Baltimore Mayor Stephanie Rawklings-Blake introduced new legislation this week that would transition Baltimore from a defined benefit pension system to a 401k style retirement plan. This is part of the city’s effort to address a system which hasn’t been fully funded since 2003. If the plan works as promised, it could save the city $8 million a year by 2022. The Baltimore Sun reports:
“Under the proposal, new city employees would be required to contribute 5 percent of their salaries to their retirement accounts, with the city contributing an additional 4 percent. New employees would have the option of contributing an additional 2 percent, which would cause the city to contribute an additional 1 percent, according to the plan.
The legislation, which must be approved by the City Council, does not apply to current employees, elected officials or members of the city’s police or fire department.”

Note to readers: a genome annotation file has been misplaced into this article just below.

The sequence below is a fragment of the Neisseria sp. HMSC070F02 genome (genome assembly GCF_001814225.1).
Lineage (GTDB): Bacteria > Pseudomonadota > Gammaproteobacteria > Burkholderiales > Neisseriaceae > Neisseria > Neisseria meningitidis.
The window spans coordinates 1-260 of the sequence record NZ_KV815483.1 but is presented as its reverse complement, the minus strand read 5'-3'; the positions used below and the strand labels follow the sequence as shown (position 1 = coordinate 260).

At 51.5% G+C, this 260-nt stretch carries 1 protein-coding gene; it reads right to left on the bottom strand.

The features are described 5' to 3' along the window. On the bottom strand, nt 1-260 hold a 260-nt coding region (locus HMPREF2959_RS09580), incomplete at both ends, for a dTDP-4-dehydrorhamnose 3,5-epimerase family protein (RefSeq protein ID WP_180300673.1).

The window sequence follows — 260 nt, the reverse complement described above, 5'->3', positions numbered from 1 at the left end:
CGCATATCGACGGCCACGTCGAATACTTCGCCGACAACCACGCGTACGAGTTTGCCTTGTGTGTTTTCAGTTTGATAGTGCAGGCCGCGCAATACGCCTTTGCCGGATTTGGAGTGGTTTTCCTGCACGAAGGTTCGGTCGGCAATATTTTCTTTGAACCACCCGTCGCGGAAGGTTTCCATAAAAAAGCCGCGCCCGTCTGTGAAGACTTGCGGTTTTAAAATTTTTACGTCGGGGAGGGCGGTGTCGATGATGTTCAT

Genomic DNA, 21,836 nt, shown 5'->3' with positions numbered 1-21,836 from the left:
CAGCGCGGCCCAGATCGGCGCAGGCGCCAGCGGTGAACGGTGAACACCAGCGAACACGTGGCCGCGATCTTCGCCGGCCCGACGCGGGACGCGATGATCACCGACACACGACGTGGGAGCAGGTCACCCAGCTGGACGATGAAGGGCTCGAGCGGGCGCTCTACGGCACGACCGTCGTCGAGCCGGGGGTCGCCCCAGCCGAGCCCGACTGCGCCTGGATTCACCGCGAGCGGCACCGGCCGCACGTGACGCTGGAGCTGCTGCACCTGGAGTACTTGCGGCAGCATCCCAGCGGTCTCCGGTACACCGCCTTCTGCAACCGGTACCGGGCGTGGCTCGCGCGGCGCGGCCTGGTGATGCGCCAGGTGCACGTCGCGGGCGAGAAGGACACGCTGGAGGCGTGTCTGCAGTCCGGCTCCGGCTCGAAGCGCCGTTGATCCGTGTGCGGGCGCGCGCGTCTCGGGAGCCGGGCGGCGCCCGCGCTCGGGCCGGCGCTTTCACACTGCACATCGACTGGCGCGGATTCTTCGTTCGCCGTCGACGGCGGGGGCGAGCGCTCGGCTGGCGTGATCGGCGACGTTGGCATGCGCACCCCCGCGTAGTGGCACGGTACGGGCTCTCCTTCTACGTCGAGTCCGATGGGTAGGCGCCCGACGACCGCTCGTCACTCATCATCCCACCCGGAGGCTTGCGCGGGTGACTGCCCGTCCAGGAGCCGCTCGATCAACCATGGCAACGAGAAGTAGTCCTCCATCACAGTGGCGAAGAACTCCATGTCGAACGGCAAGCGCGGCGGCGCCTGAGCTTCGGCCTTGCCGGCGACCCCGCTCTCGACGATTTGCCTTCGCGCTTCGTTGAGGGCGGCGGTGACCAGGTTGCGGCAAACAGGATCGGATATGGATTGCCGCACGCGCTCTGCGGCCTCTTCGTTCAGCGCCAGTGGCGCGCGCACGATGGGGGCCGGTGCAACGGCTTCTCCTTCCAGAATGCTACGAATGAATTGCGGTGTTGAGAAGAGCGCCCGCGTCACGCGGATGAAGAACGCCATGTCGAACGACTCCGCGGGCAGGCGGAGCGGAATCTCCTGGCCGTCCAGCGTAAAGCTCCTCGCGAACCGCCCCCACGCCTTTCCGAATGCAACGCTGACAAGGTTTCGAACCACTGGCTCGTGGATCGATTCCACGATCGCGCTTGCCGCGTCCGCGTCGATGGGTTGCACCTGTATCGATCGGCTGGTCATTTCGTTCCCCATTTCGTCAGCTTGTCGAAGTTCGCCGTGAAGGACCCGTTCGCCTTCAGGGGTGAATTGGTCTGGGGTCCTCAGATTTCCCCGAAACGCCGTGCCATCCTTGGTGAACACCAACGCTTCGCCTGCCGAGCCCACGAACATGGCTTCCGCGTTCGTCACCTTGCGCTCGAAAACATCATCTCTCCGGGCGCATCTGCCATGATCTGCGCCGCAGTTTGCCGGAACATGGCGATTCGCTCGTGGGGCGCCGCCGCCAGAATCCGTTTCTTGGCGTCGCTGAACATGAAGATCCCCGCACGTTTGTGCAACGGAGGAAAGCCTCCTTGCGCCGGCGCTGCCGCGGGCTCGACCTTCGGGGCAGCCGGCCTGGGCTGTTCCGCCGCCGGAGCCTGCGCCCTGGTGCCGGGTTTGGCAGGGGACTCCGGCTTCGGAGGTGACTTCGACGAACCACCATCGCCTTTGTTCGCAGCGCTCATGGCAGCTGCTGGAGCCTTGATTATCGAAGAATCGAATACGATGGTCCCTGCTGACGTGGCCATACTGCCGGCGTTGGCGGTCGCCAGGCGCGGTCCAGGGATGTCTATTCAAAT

Moving from public sector pensions to defined contribution plans makes sense, and we’re glad to see Baltimore, a city drowning in pension costs, making moves to do it. Unlike defined-benefit systems, which are susceptible to abuse from politicians, defined-contribution plans effectively prevent politicians from making promises they can’t keep and protect individuals’ decisions to change jobs while still maintaining a secure retirement fund. The new legislation is part of a trend of states and cities transitioning to the 401k system. Some applause is due to Mayor Rawlings-Blake for backing Baltimore away from the precipice.
[Baltimore skyline photo courtesy of Shutterstock]